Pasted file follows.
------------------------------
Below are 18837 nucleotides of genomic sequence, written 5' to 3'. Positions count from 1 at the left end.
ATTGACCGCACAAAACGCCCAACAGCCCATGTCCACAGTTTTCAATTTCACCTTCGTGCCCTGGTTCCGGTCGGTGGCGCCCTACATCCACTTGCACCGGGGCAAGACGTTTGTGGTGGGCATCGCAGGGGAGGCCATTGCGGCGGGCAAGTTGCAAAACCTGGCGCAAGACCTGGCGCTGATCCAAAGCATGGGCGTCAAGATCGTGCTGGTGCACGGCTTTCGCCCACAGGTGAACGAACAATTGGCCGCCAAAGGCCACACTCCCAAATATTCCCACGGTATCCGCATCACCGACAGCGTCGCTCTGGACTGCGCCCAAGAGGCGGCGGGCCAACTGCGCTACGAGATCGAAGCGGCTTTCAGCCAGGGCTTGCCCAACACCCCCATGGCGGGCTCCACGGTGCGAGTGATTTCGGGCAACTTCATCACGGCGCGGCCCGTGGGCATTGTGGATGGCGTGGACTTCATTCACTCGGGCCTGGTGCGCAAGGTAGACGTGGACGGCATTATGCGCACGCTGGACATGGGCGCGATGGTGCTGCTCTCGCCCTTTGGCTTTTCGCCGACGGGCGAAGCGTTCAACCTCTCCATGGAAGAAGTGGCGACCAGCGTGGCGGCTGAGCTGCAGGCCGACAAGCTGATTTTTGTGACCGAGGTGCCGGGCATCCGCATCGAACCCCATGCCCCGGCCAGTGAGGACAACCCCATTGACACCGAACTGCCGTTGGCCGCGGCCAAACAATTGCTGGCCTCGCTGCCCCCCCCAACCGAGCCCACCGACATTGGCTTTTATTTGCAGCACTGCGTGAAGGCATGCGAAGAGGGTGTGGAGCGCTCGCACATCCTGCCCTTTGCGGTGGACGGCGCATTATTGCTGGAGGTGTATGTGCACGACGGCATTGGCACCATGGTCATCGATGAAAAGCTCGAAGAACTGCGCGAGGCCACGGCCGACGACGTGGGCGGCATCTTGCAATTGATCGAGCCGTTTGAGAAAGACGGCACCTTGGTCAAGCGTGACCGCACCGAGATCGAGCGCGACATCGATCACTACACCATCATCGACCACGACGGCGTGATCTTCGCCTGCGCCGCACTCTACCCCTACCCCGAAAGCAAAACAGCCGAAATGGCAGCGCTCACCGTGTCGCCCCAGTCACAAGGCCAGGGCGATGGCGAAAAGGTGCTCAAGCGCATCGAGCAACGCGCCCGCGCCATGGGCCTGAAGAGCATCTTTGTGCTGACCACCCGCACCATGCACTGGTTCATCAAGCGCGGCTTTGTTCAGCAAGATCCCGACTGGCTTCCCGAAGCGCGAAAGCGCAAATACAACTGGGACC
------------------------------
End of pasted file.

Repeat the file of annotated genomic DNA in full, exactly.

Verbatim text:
Below are 18837 nucleotides of genomic sequence, written 5' to 3'. Positions count from 1 at the left end.
ATTGACCGCACAAAACGCCCAACAGCCCATGTCCACAGTTTTCAATTTCACCTTCGTGCCCTGGTTCCGGTCGGTGGCGCCCTACATCCACTTGCACCGGGGCAAGACGTTTGTGGTGGGCATCGCAGGGGAGGCCATTGCGGCGGGCAAGTTGCAAAACCTGGCGCAAGACCTGGCGCTGATCCAAAGCATGGGCGTCAAGATCGTGCTGGTGCACGGCTTTCGCCCACAGGTGAACGAACAATTGGCCGCCAAAGGCCACACTCCCAAATATTCCCACGGTATCCGCATCACCGACAGCGTCGCTCTGGACTGCGCCCAAGAGGCGGCGGGCCAACTGCGCTACGAGATCGAAGCGGCTTTCAGCCAGGGCTTGCCCAACACCCCCATGGCGGGCTCCACGGTGCGAGTGATTTCGGGCAACTTCATCACGGCGCGGCCCGTGGGCATTGTGGATGGCGTGGACTTCATTCACTCGGGCCTGGTGCGCAAGGTAGACGTGGACGGCATTATGCGCACGCTGGACATGGGCGCGATGGTGCTGCTCTCGCCCTTTGGCTTTTCGCCGACGGGCGAAGCGTTCAACCTCTCCATGGAAGAAGTGGCGACCAGCGTGGCGGCTGAGCTGCAGGCCGACAAGCTGATTTTTGTGACCGAGGTGCCGGGCATCCGCATCGAACCCCATGCCCCGGCCAGTGAGGACAACCCCATTGACACCGAACTGCCGTTGGCCGCGGCCAAACAATTGCTGGCCTCGCTGCCCCCCCCAACCGAGCCCACCGACATTGGCTTTTATTTGCAGCACTGCGTGAAGGCATGCGAAGAGGGTGTGGAGCGCTCGCACATCCTGCCCTTTGCGGTGGACGGCGCATTATTGCTGGAGGTGTATGTGCACGACGGCATTGGCACCATGGTCATCGATGAAAAGCTCGAAGAACTGCGCGAGGCCACGGCCGACGACGTGGGCGGCATCTTGCAATTGATCGAGCCGTTTGAGAAAGACGGCACCTTGGTCAAGCGTGACCGCACCGAGATCGAGCGCGACATCGATCACTACACCATCATCGACCACGACGGCGTGATCTTCGCCTGCGCCGCACTCTACCCCTACCCCGAAAGCAAAACAGCCGAAATGGCAGCGCTCACCGTGTCGCCCCAGTCACAAGGCCAGGGCGATGGCGAAAAGGTGCTCAAGCGCATCGAGCAACGCGCCCGCGCCATGGGCCTGAAGAGCATCTTTGTGCTGACCACCCGCACCATGCACTGGTTCATCAAGCGCGGCTTTGTTCAGCAAGATCCCGACTGGCTTCCCGAAGCGCGAAAGCGCAAATACAACTGGGACC